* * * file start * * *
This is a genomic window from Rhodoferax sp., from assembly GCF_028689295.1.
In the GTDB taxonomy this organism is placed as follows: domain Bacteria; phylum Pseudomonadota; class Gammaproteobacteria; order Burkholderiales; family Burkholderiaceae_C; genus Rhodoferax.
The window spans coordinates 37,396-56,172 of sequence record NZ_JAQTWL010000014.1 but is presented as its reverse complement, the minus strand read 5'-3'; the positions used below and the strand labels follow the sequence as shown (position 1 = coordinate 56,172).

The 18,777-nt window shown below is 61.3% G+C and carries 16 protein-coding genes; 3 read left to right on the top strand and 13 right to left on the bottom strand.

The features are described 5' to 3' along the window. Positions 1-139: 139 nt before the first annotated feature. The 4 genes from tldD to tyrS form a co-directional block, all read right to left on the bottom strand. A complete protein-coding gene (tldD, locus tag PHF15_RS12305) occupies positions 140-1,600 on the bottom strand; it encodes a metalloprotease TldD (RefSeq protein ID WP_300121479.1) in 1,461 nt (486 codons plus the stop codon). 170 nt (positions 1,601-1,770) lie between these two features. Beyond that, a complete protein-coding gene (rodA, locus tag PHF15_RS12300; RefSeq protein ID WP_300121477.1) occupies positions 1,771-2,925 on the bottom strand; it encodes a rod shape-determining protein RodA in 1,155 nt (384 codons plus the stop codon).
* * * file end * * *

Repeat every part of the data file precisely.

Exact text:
This is a genomic window from Rhodoferax sp., from assembly GCF_028689295.1.
In the GTDB taxonomy this organism is placed as follows: domain Bacteria; phylum Pseudomonadota; class Gammaproteobacteria; order Burkholderiales; family Burkholderiaceae_C; genus Rhodoferax.
The window spans coordinates 37,396-56,172 of sequence record NZ_JAQTWL010000014.1 but is presented as its reverse complement, the minus strand read 5'-3'; the positions used below and the strand labels follow the sequence as shown (position 1 = coordinate 56,172).

The 18,777-nt window shown below is 61.3% G+C and carries 16 protein-coding genes; 3 read left to right on the top strand and 13 right to left on the bottom strand.

The features are described 5' to 3' along the window. Positions 1-139: 139 nt before the first annotated feature. The 4 genes from tldD to tyrS form a co-directional block, all read right to left on the bottom strand. A complete protein-coding gene (tldD, locus tag PHF15_RS12305) occupies positions 140-1,600 on the bottom strand; it encodes a metalloprotease TldD (RefSeq protein ID WP_300121479.1) in 1,461 nt (486 codons plus the stop codon). 170 nt (positions 1,601-1,770) lie between these two features. Beyond that, a complete protein-coding gene (rodA, locus tag PHF15_RS12300; RefSeq protein ID WP_300121477.1) occupies positions 1,771-2,925 on the bottom strand; it encodes a rod shape-determining protein RodA in 1,155 nt (384 codons plus the stop codon).